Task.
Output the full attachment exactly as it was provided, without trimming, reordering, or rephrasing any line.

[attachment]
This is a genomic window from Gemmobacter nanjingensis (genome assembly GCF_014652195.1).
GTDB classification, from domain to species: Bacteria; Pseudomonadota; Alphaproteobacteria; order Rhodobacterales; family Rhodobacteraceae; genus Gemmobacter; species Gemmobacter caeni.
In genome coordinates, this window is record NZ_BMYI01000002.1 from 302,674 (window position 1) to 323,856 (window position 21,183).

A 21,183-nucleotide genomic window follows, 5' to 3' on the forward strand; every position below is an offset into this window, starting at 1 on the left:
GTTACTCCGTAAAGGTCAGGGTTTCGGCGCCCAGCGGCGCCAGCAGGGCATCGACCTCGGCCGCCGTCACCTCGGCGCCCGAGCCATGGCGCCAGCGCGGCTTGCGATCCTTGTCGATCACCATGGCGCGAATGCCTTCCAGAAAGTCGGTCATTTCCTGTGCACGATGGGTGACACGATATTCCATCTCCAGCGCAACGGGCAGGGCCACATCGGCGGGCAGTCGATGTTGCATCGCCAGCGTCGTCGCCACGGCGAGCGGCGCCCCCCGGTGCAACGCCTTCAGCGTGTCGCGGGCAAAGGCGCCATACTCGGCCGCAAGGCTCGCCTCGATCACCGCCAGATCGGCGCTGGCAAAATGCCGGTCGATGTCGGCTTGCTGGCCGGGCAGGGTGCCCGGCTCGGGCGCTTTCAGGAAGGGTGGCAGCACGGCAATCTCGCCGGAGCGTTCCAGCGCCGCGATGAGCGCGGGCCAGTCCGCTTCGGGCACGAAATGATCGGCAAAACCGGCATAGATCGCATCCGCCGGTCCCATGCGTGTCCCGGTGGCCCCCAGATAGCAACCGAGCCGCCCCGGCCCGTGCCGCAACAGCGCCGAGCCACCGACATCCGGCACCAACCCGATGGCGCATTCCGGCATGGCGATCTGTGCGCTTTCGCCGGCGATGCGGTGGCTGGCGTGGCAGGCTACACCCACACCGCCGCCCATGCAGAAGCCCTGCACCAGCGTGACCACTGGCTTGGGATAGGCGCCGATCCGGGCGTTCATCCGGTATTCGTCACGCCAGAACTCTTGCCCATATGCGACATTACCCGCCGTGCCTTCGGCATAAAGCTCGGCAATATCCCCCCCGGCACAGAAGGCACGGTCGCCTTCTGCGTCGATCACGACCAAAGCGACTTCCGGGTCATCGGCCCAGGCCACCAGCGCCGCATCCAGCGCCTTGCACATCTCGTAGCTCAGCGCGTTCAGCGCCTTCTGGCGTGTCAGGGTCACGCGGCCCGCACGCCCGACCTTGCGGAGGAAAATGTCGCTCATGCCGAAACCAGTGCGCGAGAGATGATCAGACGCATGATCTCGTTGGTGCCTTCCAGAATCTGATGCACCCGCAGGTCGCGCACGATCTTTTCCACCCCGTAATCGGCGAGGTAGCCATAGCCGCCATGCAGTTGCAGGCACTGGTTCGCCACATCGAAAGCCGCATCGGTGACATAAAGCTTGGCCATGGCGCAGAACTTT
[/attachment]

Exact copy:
This is a genomic window from Gemmobacter nanjingensis (genome assembly GCF_014652195.1).
GTDB classification, from domain to species: Bacteria; Pseudomonadota; Alphaproteobacteria; order Rhodobacterales; family Rhodobacteraceae; genus Gemmobacter; species Gemmobacter caeni.
In genome coordinates, this window is record NZ_BMYI01000002.1 from 302,674 (window position 1) to 323,856 (window position 21,183).

A 21,183-nucleotide genomic window follows, 5' to 3' on the forward strand; every position below is an offset into this window, starting at 1 on the left:
GTTACTCCGTAAAGGTCAGGGTTTCGGCGCCCAGCGGCGCCAGCAGGGCATCGACCTCGGCCGCCGTCACCTCGGCGCCCGAGCCATGGCGCCAGCGCGGCTTGCGATCCTTGTCGATCACCATGGCGCGAATGCCTTCCAGAAAGTCGGTCATTTCCTGTGCACGATGGGTGACACGATATTCCATCTCCAGCGCAACGGGCAGGGCCACATCGGCGGGCAGTCGATGTTGCATCGCCAGCGTCGTCGCCACGGCGAGCGGCGCCCCCCGGTGCAACGCCTTCAGCGTGTCGCGGGCAAAGGCGCCATACTCGGCCGCAAGGCTCGCCTCGATCACCGCCAGATCGGCGCTGGCAAAATGCCGGTCGATGTCGGCTTGCTGGCCGGGCAGGGTGCCCGGCTCGGGCGCTTTCAGGAAGGGTGGCAGCACGGCAATCTCGCCGGAGCGTTCCAGCGCCGCGATGAGCGCGGGCCAGTCCGCTTCGGGCACGAAATGATCGGCAAAACCGGCATAGATCGCATCCGCCGGTCCCATGCGTGTCCCGGTGGCCCCCAGATAGCAACCGAGCCGCCCCGGCCCGTGCCGCAACAGCGCCGAGCCACCGACATCCGGCACCAACCCGATGGCGCATTCCGGCATGGCGATCTGTGCGCTTTCGCCGGCGATGCGGTGGCTGGCGTGGCAGGCTACACCCACACCGCCGCCCATGCAGAAGCCCTGCACCAGCGTGACCACTGGCTTGGGATAGGCGCCGATCCGGGCGTTCATCCGGTATTCGTCACGCCAGAACTCTTGCCCATATGCGACATTACCCGCCGTGCCTTCGGCATAAAGCTCGGCAATATCCCCCCCGGCACAGAAGGCACGGTCGCCTTCTGCGTCGATCACGACCAAAGCGACTTCCGGGTCATCGGCCCAGGCCACCAGCGCCGCATCCAGCGCCTTGCACATCTCGTAGCTCAGCGCGTTCAGCGCCTTCTGGCGTGTCAGGGTCACGCGGCCCGCACGCCCGACCTTGCGGAGGAAAATGTCGCTCATGCCGAAACCAGTGCGCGAGAGATGATCAGACGCATGATCTCGTTGGTGCCTTCCAGAATCTGATGCACCCGCAGGTCGCGCACGATCTTTTCCACCCCGTAATCGGCGAGGTAGCCATAGCCGCCATGCAGTTGCAGGCACTGGTTCGCCACATCGAAAGCCGCATCGGTGACATAAAGCTTGGCCATGGCGCAGAACTTT